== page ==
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Influence of planting density per hole drip irrigation on selected nutrient elements in indigenous leafy vegetablewild cucumber (Cucumis myriocarpus)

Tseke P.E, Mashela P.W, K.M. Pofu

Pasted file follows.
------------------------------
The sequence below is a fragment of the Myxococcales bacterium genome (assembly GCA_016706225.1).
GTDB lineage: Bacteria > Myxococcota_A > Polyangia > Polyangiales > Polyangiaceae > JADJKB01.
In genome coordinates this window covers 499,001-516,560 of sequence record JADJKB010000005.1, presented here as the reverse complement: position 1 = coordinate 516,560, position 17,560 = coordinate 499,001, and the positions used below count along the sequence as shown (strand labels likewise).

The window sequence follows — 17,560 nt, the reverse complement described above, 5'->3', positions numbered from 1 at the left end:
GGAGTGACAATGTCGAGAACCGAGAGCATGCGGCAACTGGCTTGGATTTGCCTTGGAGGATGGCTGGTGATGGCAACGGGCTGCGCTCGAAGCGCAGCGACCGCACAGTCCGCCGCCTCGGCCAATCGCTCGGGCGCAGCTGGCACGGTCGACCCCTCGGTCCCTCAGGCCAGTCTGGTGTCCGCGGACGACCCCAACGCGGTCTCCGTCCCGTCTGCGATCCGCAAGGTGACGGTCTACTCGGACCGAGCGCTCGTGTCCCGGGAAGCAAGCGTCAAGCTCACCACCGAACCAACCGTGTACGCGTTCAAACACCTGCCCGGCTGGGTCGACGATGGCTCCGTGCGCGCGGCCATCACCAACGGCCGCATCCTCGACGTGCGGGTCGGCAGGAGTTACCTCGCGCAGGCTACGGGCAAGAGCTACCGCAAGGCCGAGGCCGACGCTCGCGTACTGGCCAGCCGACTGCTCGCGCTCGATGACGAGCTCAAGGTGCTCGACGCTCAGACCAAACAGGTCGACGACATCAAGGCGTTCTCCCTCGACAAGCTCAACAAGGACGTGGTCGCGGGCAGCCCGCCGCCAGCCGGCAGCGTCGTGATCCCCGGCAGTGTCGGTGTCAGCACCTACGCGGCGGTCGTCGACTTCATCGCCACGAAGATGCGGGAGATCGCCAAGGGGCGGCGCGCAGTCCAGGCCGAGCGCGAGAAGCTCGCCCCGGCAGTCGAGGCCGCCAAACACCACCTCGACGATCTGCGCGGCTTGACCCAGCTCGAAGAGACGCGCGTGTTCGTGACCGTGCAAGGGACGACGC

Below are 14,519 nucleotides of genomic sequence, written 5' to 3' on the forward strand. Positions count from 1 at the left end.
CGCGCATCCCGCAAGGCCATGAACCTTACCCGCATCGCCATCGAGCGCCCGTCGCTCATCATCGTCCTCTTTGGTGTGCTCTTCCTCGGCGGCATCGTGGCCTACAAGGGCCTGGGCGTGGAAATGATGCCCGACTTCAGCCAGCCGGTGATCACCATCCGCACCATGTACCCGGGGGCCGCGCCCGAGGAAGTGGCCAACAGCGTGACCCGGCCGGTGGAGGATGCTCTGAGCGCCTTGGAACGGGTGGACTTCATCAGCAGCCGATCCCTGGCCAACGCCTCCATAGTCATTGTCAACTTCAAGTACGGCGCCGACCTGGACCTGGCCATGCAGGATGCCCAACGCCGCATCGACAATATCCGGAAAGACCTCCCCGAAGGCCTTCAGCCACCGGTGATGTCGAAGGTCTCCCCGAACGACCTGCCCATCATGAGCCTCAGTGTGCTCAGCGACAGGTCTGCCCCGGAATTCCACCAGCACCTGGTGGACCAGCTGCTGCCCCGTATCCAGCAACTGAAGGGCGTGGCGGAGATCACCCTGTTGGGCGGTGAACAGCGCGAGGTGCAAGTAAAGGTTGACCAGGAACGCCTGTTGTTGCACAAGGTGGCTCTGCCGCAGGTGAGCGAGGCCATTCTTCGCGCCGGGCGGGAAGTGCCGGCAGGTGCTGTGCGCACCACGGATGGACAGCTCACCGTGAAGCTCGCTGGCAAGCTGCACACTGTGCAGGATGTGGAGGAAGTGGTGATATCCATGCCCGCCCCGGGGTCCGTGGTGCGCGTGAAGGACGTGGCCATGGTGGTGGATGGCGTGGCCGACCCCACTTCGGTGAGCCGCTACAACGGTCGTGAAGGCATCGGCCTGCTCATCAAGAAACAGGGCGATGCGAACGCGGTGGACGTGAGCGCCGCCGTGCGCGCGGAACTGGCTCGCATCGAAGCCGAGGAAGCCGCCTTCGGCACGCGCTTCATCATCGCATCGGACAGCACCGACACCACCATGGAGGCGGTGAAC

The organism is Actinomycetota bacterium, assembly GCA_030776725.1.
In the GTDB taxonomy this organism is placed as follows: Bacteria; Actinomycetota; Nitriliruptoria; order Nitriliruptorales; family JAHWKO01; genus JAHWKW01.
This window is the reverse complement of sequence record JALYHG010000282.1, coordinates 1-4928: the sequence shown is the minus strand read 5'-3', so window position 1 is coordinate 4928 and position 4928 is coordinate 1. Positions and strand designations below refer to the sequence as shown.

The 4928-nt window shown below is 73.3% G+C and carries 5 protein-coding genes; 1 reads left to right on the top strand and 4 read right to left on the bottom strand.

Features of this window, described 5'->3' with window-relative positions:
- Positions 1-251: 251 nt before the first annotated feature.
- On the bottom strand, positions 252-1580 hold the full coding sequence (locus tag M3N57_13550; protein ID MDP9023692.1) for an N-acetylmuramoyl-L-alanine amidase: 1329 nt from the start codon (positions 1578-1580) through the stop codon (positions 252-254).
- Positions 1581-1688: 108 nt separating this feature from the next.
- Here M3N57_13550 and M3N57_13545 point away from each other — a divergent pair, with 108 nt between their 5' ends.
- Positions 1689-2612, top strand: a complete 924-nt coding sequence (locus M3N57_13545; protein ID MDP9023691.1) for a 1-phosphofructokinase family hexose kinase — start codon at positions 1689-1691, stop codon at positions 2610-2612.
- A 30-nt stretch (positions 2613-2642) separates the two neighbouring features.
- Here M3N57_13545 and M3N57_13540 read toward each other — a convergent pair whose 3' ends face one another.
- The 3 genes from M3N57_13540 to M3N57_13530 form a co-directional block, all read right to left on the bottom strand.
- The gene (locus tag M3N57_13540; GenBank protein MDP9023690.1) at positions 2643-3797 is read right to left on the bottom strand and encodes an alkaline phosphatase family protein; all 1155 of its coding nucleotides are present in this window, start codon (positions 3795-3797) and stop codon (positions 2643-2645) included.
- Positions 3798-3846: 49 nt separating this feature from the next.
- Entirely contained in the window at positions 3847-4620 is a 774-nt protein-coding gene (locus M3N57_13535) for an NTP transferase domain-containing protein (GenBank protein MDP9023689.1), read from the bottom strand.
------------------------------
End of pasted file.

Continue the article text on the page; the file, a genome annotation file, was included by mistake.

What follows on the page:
Increasing planting density/hole drip irrigation (HDI) could improve vegetative growth of indigenous leafy vegetables at the expense of nutrient elements due to intra-specific competition. The objective of the study was to determine the influence of planting density/HDI on selected immobile (Ca, Mg) and mobile (K, P) nutrient elements in wild cucumber (Cucumis myriocarpus Naude.) indigenous leafy vegetable. A field trial was setup over two seasons using 0.6 m intra-hole drip tubes, with inter-row spacing at 1.0 m. Treatments were arranged in a randomised complete block design, with eight replications. At 56 days after transplanting, Ca, Mg, K and P in leaf tissues over planting density/HDI exhibited quadratic relations, with Ca and Mg each suggesting strong seasonality effects, which were not observed in K and P. Optimisation suggested that nine plants/HDI resulted in intensive intra-specific competition for the four nutrient elements. In conclusion, findings in the planting density of C. myriocarpus per HDI suggested some seasonal effects on Ca and Mg, without any such effects on K and P, with strong intra-specific competition, necessitating further empirically-based trials to establish the fertiliser requirements for C. myriocarpus in the proposed planting density system. 

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